Atlin Goldrushers buying miner’s licenses at Custom House in 1898, Victoria, B C. Photo By John Wallace Jones. Wikimedia Commons
o protect the fur trade – the main interest of its enterprise – the Hudson’s Bay Company maintained a policy of not advertising gold discoveries. Small quantities of gold had been reported by traders in the 1830s and, at some HBC posts, gold became a currency in local trade, though the practice was not common.
The Fraser Goldrush
In 1856, members of the Tranquille tribe brought a large trove of gold to HBC’s Fort Kamloops. A large poke of the gold found its way to James Douglas, Governor of Vancouver Island and Chief Factor of the Company’s Columbia Department headquartered at Fort Victoria. He had the gold shipped to San Francisco for smelting. Some historians have suggested he did so to spread news of the gold find, provoking the Fraser Gold Rush.
Reports of the finds in what was then known as New Caledonia hit California at a time of economic depression. The California Gold Rush was 10 years past its peak and miners sat idle in San Francisco. News of the strike spread like wildfire, along with Douglas’ injunction that access to the goldfields could only be obtained through registration at Fort Victoria. American miners had been appearing more and more frequently on British soil and Douglas felt he needed to take action to preserve New Caledonia for the Crown. His decision to register the gold miners at Fort Victoria forced Britain’s hand on the status of the British mainland north of the 49th parallel which had remained unincorporated since the Oregon Treaty of 1846.
Victoria as Boomtown
In 1856 Douglas’ decreed gold rushers required licenses issued at Victoria. The supply and transportation of thousands of prospectors was a boon to Victoria’s merchants, shipyards, and the owners steamship, captains, and crews. To enforce the licensing decree Douglas stationed the armed steamship Beaver in the mouth of the Fraser.
The steamship R.P. Rithet was one of the many steamboats constructed in Victoria to transport licensed gold miners from Victoria up the Fraser River to Fort Langley and Fort Yale.
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Steamers overloaded with Americans, Chinese, Britons, and Europeans equipped with little more than gold pans and the clothes on their back, headed north to Victoria for their prospecting licenses, along with entrepreneurs and others seeking to profit from miners. Literally within weeks during the spring of 1858, Victoria, a “sleepy English village” of a few hundred people, was transformed into a tumultuous tent city of some 30,000. All but 3,000 of the prospectors hailed from the United States.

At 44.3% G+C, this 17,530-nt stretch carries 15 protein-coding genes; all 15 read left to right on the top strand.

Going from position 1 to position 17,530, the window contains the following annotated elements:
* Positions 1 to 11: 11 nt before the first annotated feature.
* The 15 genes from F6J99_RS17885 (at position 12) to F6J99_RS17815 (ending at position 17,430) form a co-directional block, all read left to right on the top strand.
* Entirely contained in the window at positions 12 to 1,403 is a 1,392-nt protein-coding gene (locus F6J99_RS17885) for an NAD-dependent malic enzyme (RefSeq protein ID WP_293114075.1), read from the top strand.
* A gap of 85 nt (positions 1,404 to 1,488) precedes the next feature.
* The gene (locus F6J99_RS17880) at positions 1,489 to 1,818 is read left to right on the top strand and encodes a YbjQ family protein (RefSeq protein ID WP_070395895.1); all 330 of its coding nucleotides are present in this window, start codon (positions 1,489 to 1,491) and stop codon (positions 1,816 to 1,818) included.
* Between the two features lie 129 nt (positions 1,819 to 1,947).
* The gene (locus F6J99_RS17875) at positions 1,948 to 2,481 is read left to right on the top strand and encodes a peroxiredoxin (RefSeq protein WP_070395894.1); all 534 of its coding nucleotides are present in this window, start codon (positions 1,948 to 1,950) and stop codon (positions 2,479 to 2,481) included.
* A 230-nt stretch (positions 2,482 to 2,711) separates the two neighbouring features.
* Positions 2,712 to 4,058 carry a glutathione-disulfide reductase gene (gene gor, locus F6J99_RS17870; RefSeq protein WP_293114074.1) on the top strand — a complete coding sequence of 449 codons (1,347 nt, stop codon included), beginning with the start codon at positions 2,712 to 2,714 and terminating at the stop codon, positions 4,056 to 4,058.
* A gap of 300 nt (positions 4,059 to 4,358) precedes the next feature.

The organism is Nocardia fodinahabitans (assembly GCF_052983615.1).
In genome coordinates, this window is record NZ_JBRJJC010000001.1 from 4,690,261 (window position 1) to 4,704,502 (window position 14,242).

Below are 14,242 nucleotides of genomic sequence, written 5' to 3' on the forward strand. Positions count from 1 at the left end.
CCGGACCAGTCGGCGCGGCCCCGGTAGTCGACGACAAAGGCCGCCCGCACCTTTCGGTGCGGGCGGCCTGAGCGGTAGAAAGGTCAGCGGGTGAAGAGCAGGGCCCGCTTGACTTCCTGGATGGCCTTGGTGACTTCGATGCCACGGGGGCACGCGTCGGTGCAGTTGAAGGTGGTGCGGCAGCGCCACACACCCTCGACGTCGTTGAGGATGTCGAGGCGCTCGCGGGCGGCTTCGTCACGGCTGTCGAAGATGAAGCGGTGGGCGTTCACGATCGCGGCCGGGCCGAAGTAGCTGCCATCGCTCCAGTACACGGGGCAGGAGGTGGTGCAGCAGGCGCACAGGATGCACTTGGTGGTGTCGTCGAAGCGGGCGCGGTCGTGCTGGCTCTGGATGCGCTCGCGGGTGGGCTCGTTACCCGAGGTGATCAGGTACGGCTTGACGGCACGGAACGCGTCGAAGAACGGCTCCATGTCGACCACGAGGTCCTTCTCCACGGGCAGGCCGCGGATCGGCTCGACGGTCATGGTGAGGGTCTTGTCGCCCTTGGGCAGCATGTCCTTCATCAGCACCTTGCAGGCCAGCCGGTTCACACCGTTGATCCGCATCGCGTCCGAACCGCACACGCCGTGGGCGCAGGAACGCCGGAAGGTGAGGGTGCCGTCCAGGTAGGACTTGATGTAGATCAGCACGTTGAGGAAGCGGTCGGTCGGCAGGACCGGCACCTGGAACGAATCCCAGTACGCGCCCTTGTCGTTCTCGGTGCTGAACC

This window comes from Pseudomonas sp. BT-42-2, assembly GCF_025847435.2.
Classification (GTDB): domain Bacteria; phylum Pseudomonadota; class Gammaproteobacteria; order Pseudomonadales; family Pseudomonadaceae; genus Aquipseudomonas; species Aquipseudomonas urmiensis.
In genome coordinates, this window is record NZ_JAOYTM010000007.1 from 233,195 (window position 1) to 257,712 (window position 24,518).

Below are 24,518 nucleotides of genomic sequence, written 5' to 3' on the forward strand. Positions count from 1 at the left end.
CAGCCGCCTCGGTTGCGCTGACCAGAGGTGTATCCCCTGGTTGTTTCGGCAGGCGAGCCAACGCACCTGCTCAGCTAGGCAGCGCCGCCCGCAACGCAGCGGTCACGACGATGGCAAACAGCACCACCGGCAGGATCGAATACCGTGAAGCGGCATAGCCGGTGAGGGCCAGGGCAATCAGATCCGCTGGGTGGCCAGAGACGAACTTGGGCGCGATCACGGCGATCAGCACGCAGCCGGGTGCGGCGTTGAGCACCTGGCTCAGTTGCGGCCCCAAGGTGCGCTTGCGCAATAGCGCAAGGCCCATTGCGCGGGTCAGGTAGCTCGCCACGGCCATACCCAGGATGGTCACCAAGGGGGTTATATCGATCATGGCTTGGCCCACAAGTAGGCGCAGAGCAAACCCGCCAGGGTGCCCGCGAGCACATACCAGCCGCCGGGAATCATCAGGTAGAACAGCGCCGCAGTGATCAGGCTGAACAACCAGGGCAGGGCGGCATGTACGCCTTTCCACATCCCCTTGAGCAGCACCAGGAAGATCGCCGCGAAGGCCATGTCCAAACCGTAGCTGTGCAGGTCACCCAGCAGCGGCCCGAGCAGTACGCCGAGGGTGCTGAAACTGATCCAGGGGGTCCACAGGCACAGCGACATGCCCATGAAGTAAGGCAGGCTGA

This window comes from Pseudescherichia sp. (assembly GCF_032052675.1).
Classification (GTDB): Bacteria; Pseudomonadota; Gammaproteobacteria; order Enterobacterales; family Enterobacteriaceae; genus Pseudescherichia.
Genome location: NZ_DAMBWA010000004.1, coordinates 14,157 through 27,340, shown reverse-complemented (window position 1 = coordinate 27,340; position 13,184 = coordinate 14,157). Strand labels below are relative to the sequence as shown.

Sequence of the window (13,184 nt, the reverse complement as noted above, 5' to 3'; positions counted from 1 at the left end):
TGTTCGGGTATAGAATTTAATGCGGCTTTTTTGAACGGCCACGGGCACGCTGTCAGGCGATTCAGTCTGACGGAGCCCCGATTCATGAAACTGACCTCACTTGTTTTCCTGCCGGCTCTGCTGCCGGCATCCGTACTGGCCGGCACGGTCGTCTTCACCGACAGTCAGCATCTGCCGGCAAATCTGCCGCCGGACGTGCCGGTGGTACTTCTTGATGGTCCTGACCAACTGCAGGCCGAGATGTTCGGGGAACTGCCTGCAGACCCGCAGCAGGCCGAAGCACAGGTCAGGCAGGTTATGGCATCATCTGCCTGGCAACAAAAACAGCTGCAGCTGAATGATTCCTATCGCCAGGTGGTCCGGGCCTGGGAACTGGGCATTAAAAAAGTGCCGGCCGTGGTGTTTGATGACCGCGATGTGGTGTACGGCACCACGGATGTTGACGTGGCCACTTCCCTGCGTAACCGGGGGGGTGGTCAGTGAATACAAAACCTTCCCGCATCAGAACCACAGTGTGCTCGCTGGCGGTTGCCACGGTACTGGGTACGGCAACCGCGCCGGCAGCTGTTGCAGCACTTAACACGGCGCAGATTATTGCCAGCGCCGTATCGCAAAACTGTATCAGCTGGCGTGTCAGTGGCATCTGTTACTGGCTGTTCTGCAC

The Cariboo Goldrush
British Columbia had two big gold rushes – one in 1858 on the Fraser River and the other in 1862 in the Cariboo district. During each, tens of thousands of men (and a few women) sailed north from San Francisco to land in Esquimalt Harbour on Vancouver Island, not far from Fort Victoria. The miners came first to Victoria to obtain valid “mining licenses” which permitted them to prospect for gold. It must have been a chaotic situation, not unlike the scene 36 years later when licenses were being issued in Victoria for the Klondike gold rush of the Yukon.
Just imagine. In 1858 Fort Victoria was tiny. No more than 500 immigrants lived on southern Vancouver Island, and these were mainly Hudson’s Bay Company employees, farmers and their families.
Within two months the population grew to over 20,000. Almost overnight, Victoria became a tent city as miners camped while they purchased their mining licenses, and all the supplies – equipment, food, clothing, they would need for their journey to the gold-fields.
People came from all over the world. Some travelled from Scotland, England, Germany and even from China. Most came north from San Francisco after the California gold rush ended. They came by ship because there were no roads linking the Fraser River or Cariboo as yet. They came to make their fortune in the fantastic new land of the Cariboo!
Becoming a miner in the Cariboo was not an easy task. Just getting there was a challenge. First you had to get to Fort Victoria. Many miners came from San Francisco on overcrowded, unsafe ships that had been brought back from scrapyards in order to cash in on the huge number of people rushing northward for this next big gold rush. These crowded ships were the first taste of the hardships that the would-be miners would face on their journeys.
Once a miner made it to Victoria and had purchased a license and supplies, he might have taken a paddlewheeler across the Strait to New Westminster. Most likely though, to keep costs down he paddled a canoe with four or five other hardy, adventurous people. From New Westminster paddlewheelers moved up the Fraser River to Fort Yale, which was as far as the steamers could travel.